My OneNote Persona: 'Piler'
I am writing this using a free trial of OneNote I installed on my home computer. Last week I chimed in that that you can try OneNote online. The free trial is better. OneNote is the kind of application you want to dive into. Dipping a toe doesn't give you a real feel for it. I also got some mail asking for more detail on how I use OneNote. The goal of 'Low Overhead' really hit a chord. I may mention that in another blog entry. However, I would suggest checking out Chris Pratley's blog and the Channel 9 video of Chris and Owen Braun, for great information about OneNote.
Given the definitions from "Setting up your OneNote notebook", I am a 'piler' who uses search, and never categorizes. I want to be able to track everything I do with the lowest possible overhead.
One tip I picked up from the video is the use of note flags. Note flags are added by hitting CTRL-number or from a submenu off the context menu. CTRL-1 is for a TODO marker. The powerful part is I can customize the note flags. This will let me improve browsing my notes without forcing me to place things into categories. I don't want to move a note into a category, and I don't want to find the right category when I write the note. I just want to jot it down on the top of the pile.
Rather than categorizing things, I want to attribute them. What's the difference? Categories imply containment. You move things from one category to another. For me categories are an inflexible hierarchy placed on my notes. Attributes do not imply a hierarchy or containment. I can mark something with multiple note flags (attributes) and later I can browse by those sorted in any number of interesting ways. You can also easily make a summary page based on note flags.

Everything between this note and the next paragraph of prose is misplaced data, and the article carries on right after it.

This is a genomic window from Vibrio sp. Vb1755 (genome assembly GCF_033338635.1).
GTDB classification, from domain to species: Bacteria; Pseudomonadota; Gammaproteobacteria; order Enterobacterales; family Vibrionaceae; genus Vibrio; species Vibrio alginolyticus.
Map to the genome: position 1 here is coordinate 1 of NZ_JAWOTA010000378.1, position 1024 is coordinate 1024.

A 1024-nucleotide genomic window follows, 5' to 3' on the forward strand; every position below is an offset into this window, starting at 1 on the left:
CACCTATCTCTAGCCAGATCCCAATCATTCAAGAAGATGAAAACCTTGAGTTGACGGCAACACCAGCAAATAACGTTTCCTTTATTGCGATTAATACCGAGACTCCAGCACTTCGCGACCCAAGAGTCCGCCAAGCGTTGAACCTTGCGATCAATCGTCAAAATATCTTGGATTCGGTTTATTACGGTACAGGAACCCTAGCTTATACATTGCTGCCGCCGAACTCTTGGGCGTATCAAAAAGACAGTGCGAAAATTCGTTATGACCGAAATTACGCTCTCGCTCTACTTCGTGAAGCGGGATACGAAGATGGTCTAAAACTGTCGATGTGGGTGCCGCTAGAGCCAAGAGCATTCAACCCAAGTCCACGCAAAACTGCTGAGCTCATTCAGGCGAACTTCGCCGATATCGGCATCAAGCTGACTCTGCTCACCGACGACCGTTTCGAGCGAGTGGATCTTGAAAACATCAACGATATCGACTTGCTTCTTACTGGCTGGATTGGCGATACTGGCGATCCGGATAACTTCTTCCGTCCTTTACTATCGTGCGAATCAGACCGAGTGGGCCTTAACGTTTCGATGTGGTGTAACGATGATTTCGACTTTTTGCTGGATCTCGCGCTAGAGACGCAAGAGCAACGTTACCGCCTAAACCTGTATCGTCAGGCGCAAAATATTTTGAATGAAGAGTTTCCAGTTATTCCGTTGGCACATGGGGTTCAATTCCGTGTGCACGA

I suspect I want note flags for 'Bug ID', 'changelist', and 'email alias'. One possible concern is that I could run up against the maximum number of note flag types. I am ignoring that concern. My goal is low overhead. If I make more than 25 types of note flags, I will have failed at 'low overhead'. I have no idea if using this new found mechanism will be successful for me or not, but I'm excited to try it out.